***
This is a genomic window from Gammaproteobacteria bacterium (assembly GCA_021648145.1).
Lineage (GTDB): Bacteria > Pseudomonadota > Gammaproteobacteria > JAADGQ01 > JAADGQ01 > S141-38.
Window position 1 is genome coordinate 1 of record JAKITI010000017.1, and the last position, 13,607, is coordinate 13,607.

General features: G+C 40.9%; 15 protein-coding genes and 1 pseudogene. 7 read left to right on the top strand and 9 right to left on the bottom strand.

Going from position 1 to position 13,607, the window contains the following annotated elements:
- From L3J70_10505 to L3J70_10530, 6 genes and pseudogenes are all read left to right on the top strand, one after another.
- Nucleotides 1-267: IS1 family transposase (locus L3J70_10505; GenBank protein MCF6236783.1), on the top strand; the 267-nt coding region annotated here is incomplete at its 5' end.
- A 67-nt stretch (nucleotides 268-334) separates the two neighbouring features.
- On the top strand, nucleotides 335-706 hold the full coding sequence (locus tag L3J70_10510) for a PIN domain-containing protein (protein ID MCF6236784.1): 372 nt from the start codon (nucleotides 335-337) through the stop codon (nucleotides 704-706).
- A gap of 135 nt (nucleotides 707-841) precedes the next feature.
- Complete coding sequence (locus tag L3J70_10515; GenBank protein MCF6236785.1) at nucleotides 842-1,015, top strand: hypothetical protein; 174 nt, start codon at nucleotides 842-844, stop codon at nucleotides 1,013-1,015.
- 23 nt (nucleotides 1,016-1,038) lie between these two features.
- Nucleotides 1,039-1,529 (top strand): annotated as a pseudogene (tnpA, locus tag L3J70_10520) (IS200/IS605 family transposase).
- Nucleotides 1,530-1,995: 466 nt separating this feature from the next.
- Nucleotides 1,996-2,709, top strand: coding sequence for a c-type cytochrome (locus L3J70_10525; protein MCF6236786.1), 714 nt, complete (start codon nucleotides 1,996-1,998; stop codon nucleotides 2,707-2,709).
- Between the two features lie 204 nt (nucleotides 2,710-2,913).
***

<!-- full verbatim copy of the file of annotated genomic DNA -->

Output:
This is a genomic window from Gammaproteobacteria bacterium (assembly GCA_021648145.1).
Lineage (GTDB): Bacteria > Pseudomonadota > Gammaproteobacteria > JAADGQ01 > JAADGQ01 > S141-38.
Window position 1 is genome coordinate 1 of record JAKITI010000017.1, and the last position, 13,607, is coordinate 13,607.

General features: G+C 40.9%; 15 protein-coding genes and 1 pseudogene. 7 read left to right on the top strand and 9 right to left on the bottom strand.

Going from position 1 to position 13,607, the window contains the following annotated elements:
- From L3J70_10505 to L3J70_10530, 6 genes and pseudogenes are all read left to right on the top strand, one after another.
- Nucleotides 1-267: IS1 family transposase (locus L3J70_10505; GenBank protein MCF6236783.1), on the top strand; the 267-nt coding region annotated here is incomplete at its 5' end.
- A 67-nt stretch (nucleotides 268-334) separates the two neighbouring features.
- On the top strand, nucleotides 335-706 hold the full coding sequence (locus tag L3J70_10510) for a PIN domain-containing protein (protein ID MCF6236784.1): 372 nt from the start codon (nucleotides 335-337) through the stop codon (nucleotides 704-706).
- A gap of 135 nt (nucleotides 707-841) precedes the next feature.
- Complete coding sequence (locus tag L3J70_10515; GenBank protein MCF6236785.1) at nucleotides 842-1,015, top strand: hypothetical protein; 174 nt, start codon at nucleotides 842-844, stop codon at nucleotides 1,013-1,015.
- 23 nt (nucleotides 1,016-1,038) lie between these two features.
- Nucleotides 1,039-1,529 (top strand): annotated as a pseudogene (tnpA, locus tag L3J70_10520) (IS200/IS605 family transposase).
- Nucleotides 1,530-1,995: 466 nt separating this feature from the next.
- Nucleotides 1,996-2,709, top strand: coding sequence for a c-type cytochrome (locus L3J70_10525; protein MCF6236786.1), 714 nt, complete (start codon nucleotides 1,996-1,998; stop codon nucleotides 2,707-2,709).
- Between the two features lie 204 nt (nucleotides 2,710-2,913).